DeSantis Has No Plans to Run as Trump’s VP

( – Now that Thanksgiving Day has passed, Christmas is less than a month away, and within a month of that the presidential primary season will be foisted upon the American people. The Republican Party of Iowa has decided on January 15, 2024 (Martin Luther King Day) as the date that they will hold their caucus, while in New Hampshire they will go to the polls in their primary election on the 23rd of that month. Those will give the world a hint to the minds of the voters, and soon after things hit full stride in early March, the wheeling and dealing and jockeying for positions within the administration of the more likely-to-win candidates will begin in earnest.

I’ll Pass, Thanks

Those who throw their hats into the ring in their party’s primary season frequently end up in a high position in the winner’s administration. Kamala Harris is now the VP and Pete Buttigieg went from being the mayor of a relatively small city to being the Secretary of Transportation. In 2016, former President Donald Trump placed one-time opponent Dr. Ben Carson, MD into the position of Director of Health and Human Services. Going back one more administration to that of President Barack Obama, his one-time opponent, now-President Joe Biden, became his Vice President for eight years, and Hillary Clinton served time as Secretary of State.

That, however, would not hold true for Florida Governor Ron DeSantis in the event that Trump gets the nod to face off against the Democratic Party’s 2024 nominee. Campaign spokesperson Carly Atchison said during an interview on Newsmax in no uncertain terms that he would not consider running on the ticket with the ex-president unless, of course, he was the main candidate.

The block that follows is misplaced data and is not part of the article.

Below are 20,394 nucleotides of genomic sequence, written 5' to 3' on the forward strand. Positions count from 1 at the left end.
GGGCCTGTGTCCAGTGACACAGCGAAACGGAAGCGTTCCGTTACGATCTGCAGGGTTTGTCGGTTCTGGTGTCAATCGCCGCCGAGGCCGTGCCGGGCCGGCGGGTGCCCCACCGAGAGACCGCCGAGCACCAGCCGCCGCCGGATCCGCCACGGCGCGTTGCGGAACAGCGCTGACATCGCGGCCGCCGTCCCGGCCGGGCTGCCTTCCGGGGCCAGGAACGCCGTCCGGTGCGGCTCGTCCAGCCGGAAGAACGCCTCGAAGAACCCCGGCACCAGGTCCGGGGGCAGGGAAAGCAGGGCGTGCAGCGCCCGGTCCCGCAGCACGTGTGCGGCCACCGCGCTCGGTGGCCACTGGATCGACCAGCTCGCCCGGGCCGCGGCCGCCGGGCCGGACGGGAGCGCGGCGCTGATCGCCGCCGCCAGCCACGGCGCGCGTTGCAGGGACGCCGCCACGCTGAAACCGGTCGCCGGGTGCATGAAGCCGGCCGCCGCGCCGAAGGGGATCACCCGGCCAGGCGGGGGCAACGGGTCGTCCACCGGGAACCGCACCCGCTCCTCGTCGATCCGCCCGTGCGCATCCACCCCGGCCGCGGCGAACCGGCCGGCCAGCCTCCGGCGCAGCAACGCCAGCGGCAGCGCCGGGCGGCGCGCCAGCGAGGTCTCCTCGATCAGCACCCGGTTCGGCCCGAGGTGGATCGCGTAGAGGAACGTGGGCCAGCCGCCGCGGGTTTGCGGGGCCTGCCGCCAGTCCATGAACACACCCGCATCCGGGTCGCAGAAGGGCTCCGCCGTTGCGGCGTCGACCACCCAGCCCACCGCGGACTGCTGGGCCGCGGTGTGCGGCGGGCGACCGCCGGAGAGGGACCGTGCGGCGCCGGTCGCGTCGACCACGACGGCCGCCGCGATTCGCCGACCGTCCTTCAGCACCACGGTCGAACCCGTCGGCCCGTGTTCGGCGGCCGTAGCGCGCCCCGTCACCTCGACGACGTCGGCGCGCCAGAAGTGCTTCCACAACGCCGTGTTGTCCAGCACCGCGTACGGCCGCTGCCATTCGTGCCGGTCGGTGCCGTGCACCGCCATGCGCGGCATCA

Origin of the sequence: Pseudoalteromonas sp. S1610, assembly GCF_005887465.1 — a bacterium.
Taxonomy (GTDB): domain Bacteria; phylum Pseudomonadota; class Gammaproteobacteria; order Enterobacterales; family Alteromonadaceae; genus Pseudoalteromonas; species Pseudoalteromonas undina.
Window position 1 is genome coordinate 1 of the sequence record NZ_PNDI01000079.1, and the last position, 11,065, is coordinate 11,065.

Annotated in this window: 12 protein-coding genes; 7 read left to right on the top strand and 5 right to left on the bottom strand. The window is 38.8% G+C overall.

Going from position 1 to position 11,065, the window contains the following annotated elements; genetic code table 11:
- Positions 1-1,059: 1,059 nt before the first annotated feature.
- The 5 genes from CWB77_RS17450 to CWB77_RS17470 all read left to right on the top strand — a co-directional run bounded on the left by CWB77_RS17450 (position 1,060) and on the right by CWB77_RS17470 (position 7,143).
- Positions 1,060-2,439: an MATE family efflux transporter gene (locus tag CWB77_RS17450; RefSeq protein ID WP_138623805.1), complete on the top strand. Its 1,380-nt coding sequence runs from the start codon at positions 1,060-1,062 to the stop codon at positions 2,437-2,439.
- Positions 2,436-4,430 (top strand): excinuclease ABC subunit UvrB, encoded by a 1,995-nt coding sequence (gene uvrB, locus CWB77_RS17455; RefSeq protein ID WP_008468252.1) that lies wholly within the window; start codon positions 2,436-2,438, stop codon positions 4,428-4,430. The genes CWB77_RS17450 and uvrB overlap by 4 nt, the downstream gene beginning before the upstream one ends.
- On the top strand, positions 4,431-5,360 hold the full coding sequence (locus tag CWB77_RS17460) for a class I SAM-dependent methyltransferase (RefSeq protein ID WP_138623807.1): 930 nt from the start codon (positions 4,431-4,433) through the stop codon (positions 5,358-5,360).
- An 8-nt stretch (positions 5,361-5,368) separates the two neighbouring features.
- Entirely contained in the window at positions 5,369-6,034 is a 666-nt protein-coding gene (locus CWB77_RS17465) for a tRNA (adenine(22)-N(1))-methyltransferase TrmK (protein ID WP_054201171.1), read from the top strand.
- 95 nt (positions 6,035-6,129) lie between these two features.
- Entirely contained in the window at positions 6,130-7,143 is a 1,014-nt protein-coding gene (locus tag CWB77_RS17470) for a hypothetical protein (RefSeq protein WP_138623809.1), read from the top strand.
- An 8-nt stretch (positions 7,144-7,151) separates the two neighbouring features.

Atchison played the blame game against Trump saying that he failed to meet his campaign promises from 2016 about building the border wall and eliminating the national debt. That is unlikely to endear her candidate to the masses of the former president’s supporters who understand that he made multiple efforts that were blocked by the Democrats in Congress and Liberal judicial activists from the bench.

By the Numbers

On the other hand, DeSantis and his campaign find themselves in a position where their concern about further hurting their chances with MAGA supporters is barely a blip on their radar. The polling aggregator Real Clear Politics reports that on average, between November 9-20, in the race for the Republican nomination, Trump is the pick of 61.6% of the voters, DeSantis is a distant second at 13.7%, and Nikki Haley is third with 9.8%.

According to data from pollster McLaughlin & Associates, Florida’s governor has watched the gulf between him and the front-runner widen throughout 2023. In January they showed Trump/DeSantis at 43%/31%, but in November it was 58%/11%. Furthermore, assuming a standard 3% margin of error for these types of surveys, the backward slide has put him in a statistical dead heat for second with Haley and Vivek Ramaswamy with 8% each.

Regardless of the witchhunts that are being disguised as legitimate trials in New York and Georgia, the McLaughlin data for a hypothetical general election battle between Trump and Biden, show the incumbent trails his predecessor, 49%/43%. If Kamala Harris becomes the Democratic Party nominee that gap widens to 51%/40%.

One should always be cautious of falling into the trap of using one group of number-crunching results in an analysis. At Project 538, the statistical analysis arm of ABC News, recent polls they have studied all show Trump leading Biden.

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